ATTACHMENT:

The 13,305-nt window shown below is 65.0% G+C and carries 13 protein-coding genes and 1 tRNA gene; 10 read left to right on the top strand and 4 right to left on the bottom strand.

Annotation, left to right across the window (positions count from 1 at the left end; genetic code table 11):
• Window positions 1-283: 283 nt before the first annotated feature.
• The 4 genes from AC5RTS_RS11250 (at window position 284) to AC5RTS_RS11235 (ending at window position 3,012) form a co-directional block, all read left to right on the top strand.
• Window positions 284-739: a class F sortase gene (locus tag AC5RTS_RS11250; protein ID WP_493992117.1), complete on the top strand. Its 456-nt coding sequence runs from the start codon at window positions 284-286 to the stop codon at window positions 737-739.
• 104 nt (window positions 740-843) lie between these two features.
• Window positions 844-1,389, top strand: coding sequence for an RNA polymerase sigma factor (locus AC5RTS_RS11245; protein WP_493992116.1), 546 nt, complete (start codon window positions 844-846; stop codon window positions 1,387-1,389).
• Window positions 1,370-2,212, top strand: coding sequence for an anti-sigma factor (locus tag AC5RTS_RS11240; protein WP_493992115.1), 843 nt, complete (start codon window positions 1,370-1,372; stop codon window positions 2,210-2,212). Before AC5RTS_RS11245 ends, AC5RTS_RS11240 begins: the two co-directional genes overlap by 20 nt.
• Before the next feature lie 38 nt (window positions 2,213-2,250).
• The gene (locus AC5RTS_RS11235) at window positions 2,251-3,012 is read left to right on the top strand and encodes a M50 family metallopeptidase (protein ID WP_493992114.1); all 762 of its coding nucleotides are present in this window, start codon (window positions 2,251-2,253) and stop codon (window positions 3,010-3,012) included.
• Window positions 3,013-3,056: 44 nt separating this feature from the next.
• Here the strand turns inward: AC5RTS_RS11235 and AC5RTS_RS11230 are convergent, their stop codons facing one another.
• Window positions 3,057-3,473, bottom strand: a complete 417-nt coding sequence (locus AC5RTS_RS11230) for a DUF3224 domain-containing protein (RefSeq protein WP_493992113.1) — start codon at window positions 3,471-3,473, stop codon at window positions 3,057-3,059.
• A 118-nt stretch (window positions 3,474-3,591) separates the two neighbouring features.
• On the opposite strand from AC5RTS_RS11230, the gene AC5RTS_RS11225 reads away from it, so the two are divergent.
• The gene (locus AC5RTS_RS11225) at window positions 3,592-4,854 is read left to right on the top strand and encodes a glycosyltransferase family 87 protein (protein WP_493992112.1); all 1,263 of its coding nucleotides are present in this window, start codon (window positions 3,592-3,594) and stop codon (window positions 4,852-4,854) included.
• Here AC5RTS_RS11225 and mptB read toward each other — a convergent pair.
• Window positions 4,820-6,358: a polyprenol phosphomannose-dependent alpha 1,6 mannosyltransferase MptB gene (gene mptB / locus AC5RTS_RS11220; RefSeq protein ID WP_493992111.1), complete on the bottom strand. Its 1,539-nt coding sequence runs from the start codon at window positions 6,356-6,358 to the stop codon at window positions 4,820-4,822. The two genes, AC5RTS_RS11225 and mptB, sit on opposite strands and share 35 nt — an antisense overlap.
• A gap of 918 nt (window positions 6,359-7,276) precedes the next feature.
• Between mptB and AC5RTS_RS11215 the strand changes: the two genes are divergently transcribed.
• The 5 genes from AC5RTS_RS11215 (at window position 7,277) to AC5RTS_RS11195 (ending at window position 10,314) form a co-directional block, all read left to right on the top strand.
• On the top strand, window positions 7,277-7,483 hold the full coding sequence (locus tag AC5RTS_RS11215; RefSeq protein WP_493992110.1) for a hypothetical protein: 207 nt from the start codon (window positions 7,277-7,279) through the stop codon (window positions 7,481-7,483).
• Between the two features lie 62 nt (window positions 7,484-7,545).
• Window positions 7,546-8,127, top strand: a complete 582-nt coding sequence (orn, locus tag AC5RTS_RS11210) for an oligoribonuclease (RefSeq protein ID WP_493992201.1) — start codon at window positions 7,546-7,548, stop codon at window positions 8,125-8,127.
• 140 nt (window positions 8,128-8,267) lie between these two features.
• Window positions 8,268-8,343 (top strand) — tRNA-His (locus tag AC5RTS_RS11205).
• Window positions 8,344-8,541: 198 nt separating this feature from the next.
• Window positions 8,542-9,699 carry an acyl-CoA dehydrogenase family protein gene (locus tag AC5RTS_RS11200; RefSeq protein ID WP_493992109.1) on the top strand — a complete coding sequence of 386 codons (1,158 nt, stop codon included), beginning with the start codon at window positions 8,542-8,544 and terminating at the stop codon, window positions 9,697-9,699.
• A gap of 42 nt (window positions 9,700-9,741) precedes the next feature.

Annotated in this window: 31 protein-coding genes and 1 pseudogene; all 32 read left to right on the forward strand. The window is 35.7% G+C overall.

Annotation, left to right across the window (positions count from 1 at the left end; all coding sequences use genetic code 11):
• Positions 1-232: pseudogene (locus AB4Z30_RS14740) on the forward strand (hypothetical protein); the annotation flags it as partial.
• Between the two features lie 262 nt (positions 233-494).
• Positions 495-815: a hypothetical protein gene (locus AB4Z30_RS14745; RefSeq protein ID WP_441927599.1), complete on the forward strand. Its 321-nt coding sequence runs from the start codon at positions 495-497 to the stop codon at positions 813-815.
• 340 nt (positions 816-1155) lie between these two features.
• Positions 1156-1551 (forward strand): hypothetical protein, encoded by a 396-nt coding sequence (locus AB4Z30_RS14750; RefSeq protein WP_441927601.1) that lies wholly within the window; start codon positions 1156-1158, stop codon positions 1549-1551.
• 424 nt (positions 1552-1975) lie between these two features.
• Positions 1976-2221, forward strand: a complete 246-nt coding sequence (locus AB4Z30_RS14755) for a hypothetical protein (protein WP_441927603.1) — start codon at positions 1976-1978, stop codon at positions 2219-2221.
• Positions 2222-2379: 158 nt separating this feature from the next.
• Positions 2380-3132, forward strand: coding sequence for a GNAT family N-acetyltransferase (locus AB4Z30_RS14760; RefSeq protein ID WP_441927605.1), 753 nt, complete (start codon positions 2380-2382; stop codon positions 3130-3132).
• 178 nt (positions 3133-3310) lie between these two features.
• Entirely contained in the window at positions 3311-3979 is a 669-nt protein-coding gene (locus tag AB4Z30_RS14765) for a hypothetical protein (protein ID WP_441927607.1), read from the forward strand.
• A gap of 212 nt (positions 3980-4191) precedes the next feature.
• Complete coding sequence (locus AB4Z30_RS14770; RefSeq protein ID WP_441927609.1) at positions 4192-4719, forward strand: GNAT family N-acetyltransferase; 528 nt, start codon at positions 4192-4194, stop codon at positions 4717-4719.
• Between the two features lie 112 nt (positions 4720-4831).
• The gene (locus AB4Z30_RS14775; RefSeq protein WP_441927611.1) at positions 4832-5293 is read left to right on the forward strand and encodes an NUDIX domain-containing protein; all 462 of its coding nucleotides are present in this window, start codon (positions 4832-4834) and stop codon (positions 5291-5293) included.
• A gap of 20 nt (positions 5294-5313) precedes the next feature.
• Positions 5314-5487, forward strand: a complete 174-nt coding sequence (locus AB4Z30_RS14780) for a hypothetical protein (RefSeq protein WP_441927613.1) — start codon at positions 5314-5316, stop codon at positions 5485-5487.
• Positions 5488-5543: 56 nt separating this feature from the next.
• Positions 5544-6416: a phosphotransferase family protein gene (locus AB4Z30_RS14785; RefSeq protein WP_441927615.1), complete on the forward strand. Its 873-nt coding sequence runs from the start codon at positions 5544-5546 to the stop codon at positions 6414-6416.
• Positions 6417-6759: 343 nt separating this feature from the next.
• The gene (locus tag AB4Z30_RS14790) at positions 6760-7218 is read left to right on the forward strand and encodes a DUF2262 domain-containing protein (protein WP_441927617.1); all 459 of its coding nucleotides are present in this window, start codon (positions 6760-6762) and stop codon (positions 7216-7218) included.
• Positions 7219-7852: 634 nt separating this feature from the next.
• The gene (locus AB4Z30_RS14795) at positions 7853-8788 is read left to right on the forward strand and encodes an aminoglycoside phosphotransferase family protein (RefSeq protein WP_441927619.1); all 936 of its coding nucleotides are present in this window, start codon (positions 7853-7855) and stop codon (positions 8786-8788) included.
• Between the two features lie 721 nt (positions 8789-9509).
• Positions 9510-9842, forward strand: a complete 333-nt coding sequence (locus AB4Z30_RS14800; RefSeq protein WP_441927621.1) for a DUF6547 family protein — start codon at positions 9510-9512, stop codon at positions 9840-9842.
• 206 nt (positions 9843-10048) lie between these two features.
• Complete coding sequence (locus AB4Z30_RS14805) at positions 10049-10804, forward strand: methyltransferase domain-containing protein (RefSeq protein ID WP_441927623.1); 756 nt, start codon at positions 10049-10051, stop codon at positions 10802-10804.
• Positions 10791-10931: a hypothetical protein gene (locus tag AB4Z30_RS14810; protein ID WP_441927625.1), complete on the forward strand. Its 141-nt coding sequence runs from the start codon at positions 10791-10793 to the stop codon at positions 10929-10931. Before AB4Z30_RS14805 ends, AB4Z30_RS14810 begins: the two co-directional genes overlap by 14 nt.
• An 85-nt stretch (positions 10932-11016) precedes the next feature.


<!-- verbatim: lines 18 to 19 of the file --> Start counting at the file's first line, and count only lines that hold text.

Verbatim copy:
• Window positions 4,820-6,358: a polyprenol phosphomannose-dependent alpha 1,6 mannosyltransferase MptB gene (gene mptB / locus AC5RTS_RS11220; RefSeq protein ID WP_493992111.1), complete on the bottom strand. Its 1,539-nt coding sequence runs from the start codon at window positions 6,356-6,358 to the stop codon at window positions 4,820-4,822. The two genes, AC5RTS_RS11225 and mptB, sit on opposite strands and share 35 nt — an antisense overlap.
• A gap of 918 nt (window positions 6,359-7,276) precedes the next feature.